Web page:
. The result is a series of booleans which you can sum with the `sum`

method.

Let's do a simple linear regression plot; but let's do it in separate for each Class. We can do this kind of thing with *Matplotlib* and *Scipy*, but a very good tool for statistical visualizations is **Seaborn**.

*Seaborn* adds on top of *Pandas* a set of sophisticated statistical visualizations, similar to *ggplot* for R.

Unfortunately, *Seaborn* doesn't ship with *Anaconda* so we need to install it manually. The best way is to use *conda* or *pip*:
`conda install seaborn`

or `pip install seaborn`

.

In [19]:

```
import seaborn as sns
sns.set_style("ticks") # control the plotting style
sns.set_context("talk") # set to talk because this is a lecture! hit shift-tab after the "(" to see other options.
sns.set_palette("muted") # many color palettes to choose from
sns.palplot(sns.color_palette('muted')) # this is the color palette we chose
```

In [20]:

```
sns.lmplot(
x='Body mass (kg)',
y='Metabolic rate (W)',
hue='Class',
data=data,
ci=False,
size=6,
aspect=1.3,
legend_out=False
);
```

Note that `hue`

means *color*, but it also causes *seaborn* to fit a different linear model to each of the Classes.
As for the last 3 paramteres:

`ci`

controls the confidence intervals. I chose`False`

, but setting it to`True`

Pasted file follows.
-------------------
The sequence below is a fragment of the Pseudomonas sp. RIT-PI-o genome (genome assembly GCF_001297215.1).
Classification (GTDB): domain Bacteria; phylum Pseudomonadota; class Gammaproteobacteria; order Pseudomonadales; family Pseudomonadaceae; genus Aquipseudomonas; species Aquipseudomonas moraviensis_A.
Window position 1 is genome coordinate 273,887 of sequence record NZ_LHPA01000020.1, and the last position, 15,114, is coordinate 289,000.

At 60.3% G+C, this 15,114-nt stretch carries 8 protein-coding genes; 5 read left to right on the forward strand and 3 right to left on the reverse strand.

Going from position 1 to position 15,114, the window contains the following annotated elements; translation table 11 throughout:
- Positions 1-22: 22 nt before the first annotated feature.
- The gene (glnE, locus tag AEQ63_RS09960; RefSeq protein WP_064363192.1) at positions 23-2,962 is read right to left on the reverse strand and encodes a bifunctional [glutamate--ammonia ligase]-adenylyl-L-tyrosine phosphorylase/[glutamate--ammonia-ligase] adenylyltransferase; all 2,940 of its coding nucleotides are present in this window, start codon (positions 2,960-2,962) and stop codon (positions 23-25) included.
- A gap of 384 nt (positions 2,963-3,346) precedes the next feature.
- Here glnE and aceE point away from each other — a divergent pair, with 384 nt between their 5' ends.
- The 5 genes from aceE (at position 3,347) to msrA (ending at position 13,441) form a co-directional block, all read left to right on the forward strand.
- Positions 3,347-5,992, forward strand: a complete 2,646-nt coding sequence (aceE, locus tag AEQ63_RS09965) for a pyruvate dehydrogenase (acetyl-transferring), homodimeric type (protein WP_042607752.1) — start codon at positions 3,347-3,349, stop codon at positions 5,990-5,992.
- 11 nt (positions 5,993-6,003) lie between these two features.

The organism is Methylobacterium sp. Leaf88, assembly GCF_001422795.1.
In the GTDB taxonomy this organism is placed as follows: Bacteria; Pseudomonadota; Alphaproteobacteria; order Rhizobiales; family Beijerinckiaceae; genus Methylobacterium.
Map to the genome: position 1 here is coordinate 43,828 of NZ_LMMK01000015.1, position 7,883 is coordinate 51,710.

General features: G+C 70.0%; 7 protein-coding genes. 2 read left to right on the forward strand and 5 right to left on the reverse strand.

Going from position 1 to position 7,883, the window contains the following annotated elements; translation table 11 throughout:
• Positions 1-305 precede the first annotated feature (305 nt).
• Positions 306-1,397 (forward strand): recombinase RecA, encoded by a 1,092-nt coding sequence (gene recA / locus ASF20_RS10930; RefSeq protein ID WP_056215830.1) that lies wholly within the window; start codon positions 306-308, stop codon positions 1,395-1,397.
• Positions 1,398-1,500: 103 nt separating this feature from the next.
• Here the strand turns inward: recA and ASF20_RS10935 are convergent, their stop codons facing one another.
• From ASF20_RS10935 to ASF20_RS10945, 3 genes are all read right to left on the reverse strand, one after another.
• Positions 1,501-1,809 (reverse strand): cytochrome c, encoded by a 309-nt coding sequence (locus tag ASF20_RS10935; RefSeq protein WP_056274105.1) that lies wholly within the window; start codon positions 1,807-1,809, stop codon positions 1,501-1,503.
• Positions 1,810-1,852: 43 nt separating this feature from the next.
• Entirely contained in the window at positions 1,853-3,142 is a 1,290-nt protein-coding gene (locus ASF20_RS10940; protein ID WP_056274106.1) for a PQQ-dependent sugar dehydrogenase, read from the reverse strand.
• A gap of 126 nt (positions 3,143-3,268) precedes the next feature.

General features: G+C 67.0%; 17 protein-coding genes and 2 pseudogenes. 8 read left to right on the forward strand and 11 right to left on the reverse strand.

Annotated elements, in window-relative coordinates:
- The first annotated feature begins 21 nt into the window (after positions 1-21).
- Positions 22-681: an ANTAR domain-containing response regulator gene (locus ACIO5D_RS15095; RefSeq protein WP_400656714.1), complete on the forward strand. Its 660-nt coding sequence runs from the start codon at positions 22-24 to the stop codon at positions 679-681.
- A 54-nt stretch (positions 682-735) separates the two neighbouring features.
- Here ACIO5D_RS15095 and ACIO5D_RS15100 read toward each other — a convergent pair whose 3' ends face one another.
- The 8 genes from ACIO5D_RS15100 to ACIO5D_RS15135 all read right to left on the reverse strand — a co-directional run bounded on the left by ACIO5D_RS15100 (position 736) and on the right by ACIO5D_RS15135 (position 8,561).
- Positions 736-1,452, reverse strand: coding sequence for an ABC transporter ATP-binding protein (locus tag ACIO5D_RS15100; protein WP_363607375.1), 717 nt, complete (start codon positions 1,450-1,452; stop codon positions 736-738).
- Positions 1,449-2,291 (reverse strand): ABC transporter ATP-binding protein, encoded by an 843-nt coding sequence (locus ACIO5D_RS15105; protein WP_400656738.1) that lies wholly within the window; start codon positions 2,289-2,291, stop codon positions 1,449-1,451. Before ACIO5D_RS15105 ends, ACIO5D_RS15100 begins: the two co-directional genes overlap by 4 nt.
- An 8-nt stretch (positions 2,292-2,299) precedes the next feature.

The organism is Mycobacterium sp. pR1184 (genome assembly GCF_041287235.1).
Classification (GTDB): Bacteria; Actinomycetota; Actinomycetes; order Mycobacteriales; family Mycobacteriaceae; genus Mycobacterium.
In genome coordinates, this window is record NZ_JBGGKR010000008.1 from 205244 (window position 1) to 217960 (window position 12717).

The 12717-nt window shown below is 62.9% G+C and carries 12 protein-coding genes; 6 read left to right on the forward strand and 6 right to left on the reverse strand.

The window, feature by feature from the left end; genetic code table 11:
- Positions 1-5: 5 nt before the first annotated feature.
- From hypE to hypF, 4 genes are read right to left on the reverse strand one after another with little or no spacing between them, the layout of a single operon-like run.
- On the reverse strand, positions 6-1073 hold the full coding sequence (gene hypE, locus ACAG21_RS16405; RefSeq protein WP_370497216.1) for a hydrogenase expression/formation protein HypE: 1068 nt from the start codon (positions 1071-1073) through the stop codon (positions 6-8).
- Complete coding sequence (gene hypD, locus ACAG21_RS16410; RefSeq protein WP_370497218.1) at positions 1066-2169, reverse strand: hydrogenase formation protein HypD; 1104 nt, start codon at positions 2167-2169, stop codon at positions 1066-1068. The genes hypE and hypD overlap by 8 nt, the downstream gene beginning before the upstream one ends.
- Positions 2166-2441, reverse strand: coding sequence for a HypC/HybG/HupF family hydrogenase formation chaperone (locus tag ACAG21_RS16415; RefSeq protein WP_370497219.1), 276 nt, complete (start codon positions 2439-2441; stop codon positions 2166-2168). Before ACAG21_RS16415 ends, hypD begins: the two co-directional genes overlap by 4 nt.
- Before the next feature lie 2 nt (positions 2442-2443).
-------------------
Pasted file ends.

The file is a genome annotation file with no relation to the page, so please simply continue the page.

will show them.`size`

controls the size of the plot`legend_out`

decides if the legend is inside the plot or outside. We have enough space for it in the left corner.

We can see that mammals and birds have a clear correlation between size and metabolism and that it extends over a nice range of mass, so let's stick to mammals; next up we will see which Orders of mammals we have.

In [21]:

```
mammalia = data[data.Class=='Mammalia']
order_counts = mammalia.Order.value_counts()
ax = order_counts.plot.barh()
ax.set(
xlabel='Num. of species',
ylabel='Order'
)
sns.despine();
```

You see we have alot of rodents and carnivores, but also a good number of bats (*Chiroptera*) and primates.

Let's continue only with orders that have at least 20 species - this also includes some cool marsupials like Kangaroo, Koala and Taz (Diprotodontia and Dasyuromorphia)